After the difficult battle over the Shadows in an ancient crypt below the surface of Thistletop, Ome finds a secret door hidden in an alcove.  Arnald, weakened from the strength-draining touch of the creatures, takes off his armor and gear and decides to rest while the others continue exploring.  The secret door leads to a passage sloping steeply downward, and eventually ending in what was once a treasury but is now partially submerged under seawater.  Two of the remaining walls of the chamber depict carvings of incredible treasures, while the third shows a towering mountain, its peak carved in the shape of a stern face above a great palace on the side of the mountain, overlooking an immense city of spires.  Eugeni draws closer to the pool of water and notices thousands of coins glinting from the light of Ome’s everburning torch.  The pool contains a stranger treasure, however: a massive helmet, almost five-feet wide, made of gold.  But as Eugeni looks at it more closely, he sees eyes move within it and then the helmet rotates!  

Giant Hermit Crab
The giant hermit crab which has adopted the helmet as its shell watches the adventurers closely.  Shalelu tells her allies that, obviously, Nualia is not here and that they should depart, but Ome and Eugeni are transfixed by the amount of treasure in the pool and decide to attack!  Eugeni transmutes his hair until the strands are dozens of feet long and wrap around the hermit grab.  Ome and Shalelu begin shooting arrows into the trapped invertebrate, but then it breaks free and charges towards the adventurers, opening and closing massive pincers!  Shalelu shouts in agony as one of the pincers crushes her ribcage and throws her unconscious form against a wall.  Some distance away, Arnald hears the cry and decides to come to his companions’ aid.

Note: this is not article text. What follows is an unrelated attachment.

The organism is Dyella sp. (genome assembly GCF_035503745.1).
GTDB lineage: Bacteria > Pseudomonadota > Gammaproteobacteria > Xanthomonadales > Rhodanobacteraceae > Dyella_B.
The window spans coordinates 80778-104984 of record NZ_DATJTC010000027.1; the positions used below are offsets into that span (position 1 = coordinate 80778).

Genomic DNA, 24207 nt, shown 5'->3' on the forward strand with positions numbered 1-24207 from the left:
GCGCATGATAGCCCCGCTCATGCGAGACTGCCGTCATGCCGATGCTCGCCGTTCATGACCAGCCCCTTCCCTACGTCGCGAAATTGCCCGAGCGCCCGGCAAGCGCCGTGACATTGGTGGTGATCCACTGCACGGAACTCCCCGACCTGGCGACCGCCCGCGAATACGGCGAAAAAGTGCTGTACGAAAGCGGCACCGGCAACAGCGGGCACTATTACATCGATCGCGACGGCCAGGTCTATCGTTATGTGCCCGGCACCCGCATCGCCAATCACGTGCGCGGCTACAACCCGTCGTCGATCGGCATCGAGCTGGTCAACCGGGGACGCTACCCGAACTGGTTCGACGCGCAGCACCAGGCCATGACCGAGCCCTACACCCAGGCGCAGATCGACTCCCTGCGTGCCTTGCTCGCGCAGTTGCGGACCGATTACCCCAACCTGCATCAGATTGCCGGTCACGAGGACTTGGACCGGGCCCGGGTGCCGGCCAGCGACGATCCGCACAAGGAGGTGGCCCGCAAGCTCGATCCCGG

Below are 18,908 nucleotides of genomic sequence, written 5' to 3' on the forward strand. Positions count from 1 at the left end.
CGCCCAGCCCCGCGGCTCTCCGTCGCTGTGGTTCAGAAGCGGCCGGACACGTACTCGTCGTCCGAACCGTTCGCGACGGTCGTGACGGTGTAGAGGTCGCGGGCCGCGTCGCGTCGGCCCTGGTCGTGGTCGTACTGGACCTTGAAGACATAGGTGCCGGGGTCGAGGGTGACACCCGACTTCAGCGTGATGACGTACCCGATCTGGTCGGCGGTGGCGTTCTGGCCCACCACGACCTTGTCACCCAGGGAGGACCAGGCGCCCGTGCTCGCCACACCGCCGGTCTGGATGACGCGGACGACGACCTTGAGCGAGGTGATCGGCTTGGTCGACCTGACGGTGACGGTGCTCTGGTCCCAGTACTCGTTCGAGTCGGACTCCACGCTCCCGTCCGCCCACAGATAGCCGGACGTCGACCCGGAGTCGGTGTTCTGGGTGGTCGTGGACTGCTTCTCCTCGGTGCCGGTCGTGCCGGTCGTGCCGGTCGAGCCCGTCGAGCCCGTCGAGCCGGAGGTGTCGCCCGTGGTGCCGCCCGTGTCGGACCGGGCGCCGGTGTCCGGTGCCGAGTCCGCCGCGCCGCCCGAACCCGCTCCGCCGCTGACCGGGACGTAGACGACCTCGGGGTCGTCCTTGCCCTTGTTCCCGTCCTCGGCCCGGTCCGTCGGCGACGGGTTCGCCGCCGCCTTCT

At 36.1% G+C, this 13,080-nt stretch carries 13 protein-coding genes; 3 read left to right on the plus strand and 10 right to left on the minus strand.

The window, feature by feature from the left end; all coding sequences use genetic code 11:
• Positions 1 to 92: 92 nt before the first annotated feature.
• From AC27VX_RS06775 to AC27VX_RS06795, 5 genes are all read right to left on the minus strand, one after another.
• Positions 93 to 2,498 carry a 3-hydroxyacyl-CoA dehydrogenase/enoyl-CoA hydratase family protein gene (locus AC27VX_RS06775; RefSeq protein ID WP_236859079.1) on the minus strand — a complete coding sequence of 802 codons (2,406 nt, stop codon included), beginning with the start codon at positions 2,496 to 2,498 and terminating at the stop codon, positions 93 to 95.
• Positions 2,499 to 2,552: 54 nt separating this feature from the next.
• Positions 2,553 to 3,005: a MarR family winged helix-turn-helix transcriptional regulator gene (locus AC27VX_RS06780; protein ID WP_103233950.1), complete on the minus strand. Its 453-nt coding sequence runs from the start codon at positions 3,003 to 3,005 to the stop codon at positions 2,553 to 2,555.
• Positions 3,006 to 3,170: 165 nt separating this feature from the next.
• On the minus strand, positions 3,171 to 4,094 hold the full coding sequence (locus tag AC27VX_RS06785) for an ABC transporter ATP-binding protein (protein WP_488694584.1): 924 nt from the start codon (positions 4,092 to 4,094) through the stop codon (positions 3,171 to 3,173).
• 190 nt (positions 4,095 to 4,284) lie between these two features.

As Ome darts in and out of the chamber to avoid the giant crab, Eugeni tries to entrap it again with his magically-enhanced hair, but he gets caught by a pincer as well!  Arnald arrives on the scene and revives Shalelu with a healing potion, but no one is fast enough to aid Eugeni as the half-orc is grievously wounded and tossed aside like a rag doll.  Ome appears cornered, but manages to tumble her way free and runs out of the room to rejoin Shalelu and Arnald who have already withdrawn.  With all of the intruders out of sight except for the unconscious Eugeni, the giant crab begins to devour its fresh kill.  Ome returns to the chamber just in time to see her friend die and cries out in sorrow.  She begins firing arrow after arrow into the crab until it finally succumbs.  The overwrought tengu tears the crab apart with her bare claws before realizing something significant: with all of the treasure in the chamber, perhaps she could pay a cleric to bring her friend back to life!  The three survivors work hard to collect the thousands of coins, precious stones, and other treasures in the chamber and then return to the surface stockade.  There, Arnald takes the lead and uses his axe to chop down enough planks to build a makeshift catamaran capable of hauling the adventurers, Eugeni’s corpse, the coins, and the massive helmet back to Sandpoint.  Exhausted and demoralized, the invaders rest in a secure chamber for the evening.